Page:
such properties and methods of testingbeing well known.
EXAMPLE 2 A container equipped as in Example 1 charged with 47 g azelaic acid, 144 g trimellitic anhydride, 54.25 g ethylene glycol and 100 g cresol, the mixture being heated to 200C for about 3 hours, g of water being removed indicating essential completion of the esterifying reaction. There was added to the above mixture a solution of 198.3 g of methylene dianiline dissolved in 500 g of cresol, the temperature being increased to 250C and maintained for approximately 3 hours while 47 g of ethylene glycol were removed. An'additional 695 g of cresol were added to the reaction mixture. To 500 g of the above reaction mixture were added 31 g of a 25 percent by weight solution of tolylene diisocyanate in cresol. When cast on aluminum and heated for 1 hour at 200C and cooled, a flexible film resulted.
EXAMPLE 3 A reaction vessel equipped as in Example 1 was charged with 62 g ethylene glycol, 385 g trimellitic anhydride and 100 g of cresol, the contents being heated to 200C for approximately 3.5 hours, removing in the meanwhile the 25 g of water indicating completion of the esterification reaction. There was added to this mixture at 200C a solution of 396 g methylene dianiline in 500 g of cresol. the temperature being increased to 250C and maintained for approximately 3 hours to remove 55 g of ethylene glycol. Additional solvent consisting of 856 g of cresol and 364 g of xylene was added. To 500 g of the above solution there were added 34 g of a 25 percent by weight solution of tolylene diisocyanate in cresol. When cast on aluminum as in Example 2, a flexible film resulted.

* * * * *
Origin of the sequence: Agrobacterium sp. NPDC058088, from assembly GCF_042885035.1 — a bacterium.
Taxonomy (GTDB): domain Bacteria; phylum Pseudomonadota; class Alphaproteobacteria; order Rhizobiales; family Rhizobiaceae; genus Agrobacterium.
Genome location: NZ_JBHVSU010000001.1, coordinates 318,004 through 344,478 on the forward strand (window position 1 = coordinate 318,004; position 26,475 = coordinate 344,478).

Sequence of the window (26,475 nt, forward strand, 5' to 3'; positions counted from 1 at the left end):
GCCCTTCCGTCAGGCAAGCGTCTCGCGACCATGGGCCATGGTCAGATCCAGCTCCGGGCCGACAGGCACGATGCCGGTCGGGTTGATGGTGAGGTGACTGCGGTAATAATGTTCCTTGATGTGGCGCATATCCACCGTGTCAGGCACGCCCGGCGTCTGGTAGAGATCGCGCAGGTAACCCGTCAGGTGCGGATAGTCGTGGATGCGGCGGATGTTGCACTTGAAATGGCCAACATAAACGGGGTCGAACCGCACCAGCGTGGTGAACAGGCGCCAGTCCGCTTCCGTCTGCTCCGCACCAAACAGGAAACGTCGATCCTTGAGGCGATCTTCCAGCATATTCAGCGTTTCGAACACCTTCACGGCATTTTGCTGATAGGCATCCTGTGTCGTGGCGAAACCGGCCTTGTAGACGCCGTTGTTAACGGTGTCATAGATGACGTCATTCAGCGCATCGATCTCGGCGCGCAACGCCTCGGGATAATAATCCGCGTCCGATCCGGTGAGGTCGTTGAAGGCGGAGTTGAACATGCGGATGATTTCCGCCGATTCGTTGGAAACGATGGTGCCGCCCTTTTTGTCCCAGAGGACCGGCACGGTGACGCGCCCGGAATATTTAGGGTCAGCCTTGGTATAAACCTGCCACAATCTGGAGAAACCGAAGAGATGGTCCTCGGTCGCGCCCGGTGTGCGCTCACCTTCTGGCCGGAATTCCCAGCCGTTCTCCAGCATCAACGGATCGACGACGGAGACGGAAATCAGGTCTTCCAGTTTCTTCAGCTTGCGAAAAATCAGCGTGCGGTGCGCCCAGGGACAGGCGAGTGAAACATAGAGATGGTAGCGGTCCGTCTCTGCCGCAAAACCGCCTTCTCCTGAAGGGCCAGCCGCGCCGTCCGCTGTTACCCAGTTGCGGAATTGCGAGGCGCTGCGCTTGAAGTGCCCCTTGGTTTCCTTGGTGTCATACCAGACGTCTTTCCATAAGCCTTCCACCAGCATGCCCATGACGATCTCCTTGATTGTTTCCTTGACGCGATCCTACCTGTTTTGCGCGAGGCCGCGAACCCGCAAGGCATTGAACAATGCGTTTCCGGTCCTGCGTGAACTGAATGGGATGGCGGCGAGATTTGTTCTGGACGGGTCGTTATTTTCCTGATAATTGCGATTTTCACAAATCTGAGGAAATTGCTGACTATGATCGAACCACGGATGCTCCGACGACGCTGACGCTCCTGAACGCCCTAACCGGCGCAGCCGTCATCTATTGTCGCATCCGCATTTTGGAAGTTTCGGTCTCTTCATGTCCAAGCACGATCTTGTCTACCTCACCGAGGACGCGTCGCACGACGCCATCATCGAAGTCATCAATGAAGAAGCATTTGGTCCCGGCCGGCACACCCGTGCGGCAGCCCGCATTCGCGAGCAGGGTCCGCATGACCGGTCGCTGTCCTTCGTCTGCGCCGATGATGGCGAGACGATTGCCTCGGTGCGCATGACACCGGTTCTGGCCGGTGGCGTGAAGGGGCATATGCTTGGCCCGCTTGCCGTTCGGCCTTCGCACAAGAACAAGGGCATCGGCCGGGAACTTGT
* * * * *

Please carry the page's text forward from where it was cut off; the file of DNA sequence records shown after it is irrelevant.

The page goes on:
EXAMPLE 4 A reaction vessel as in Example 1 was charged with 326.6 g trimellitic anhydride, 56.4 g azelaic acid, 89.9 g ethylene glycol and 100 g cresol, the contents being heated at 200C for about 3 hours, removing 28.6 g of water indicating completion of the esteriflcation of the acid material. There was added a solution of 396.6 g methylene dianiline in 500 g cresol, the temperature being increased to 250C and maintained for about 3 hours, removing in the meanwhile 70 g of ethylene glycol. Additional solvent consisting of 1478 g of cresol and 520 g of xylene was added. To 500 g of the above reaction mixture, there were added 32 g ofa 25 percent by weight solution of tolylene diisocyanate in cresol. A flexible film resulted when the material was cast on aluminum as in Example 2.
EXAMPLE 5 A vessel as in Example 1 was charged with 384.3 g trimellitic anhydride, 62 g ethylene glycol and 225 g of acid were cresol, the contents being heated at 200C for about 3 hours to remove 35 g of water. There was added a solution of 297.5 g of methylene dianiline in 500 g of cresol, the temperature of the mixture being increased to 250C for about 3 hours. removing 45 g of ethylene glycol. Further solvent consisting of 656 g of cresol and 345 g of xylene was added. '10 500 g of the above solution there were added 32 g of a 25 percent by weightsolution of tolylene diisocyanate in cresol. Again, a flexible film resulted when the solution was cast on aluminum as in Example 2.
EXAMPLE 6 A vessel equippedas in Example l was charged with 1 1.25 g of 1,4-butane diol and 48 g of trimellitic anhydride, the contents being heated at 200C until no further water was being collected. Then 49.5 g of methylene dianiline dissolved in 50g of cresol were slowly added, the contents being heated for an additional 5 hours at 250C, removing 9g of butylene diol. Further solvent consisting of 132 g of cresol and 45 g of xylene was added yielding a good coating solution.
EXAMPLE 7 A reaction vessel equipped as in Example 1 above was charged with 364.8 g of trimellitic anhydride, 18.8 g of azelaic acid, 396.6 g of methylene dianiline, 79.36 g of ethylene glycol and 200 g of cresol, the contents being reacted at about 200C to 220C for about 7 hours, the reaction mixture then being diluted with 1156 g of cresol and 364 g of xylene. 500 g of the resulting mixture were left with 42 g of a 25 percent by weight solution of tolylene diisocyanate in cresol.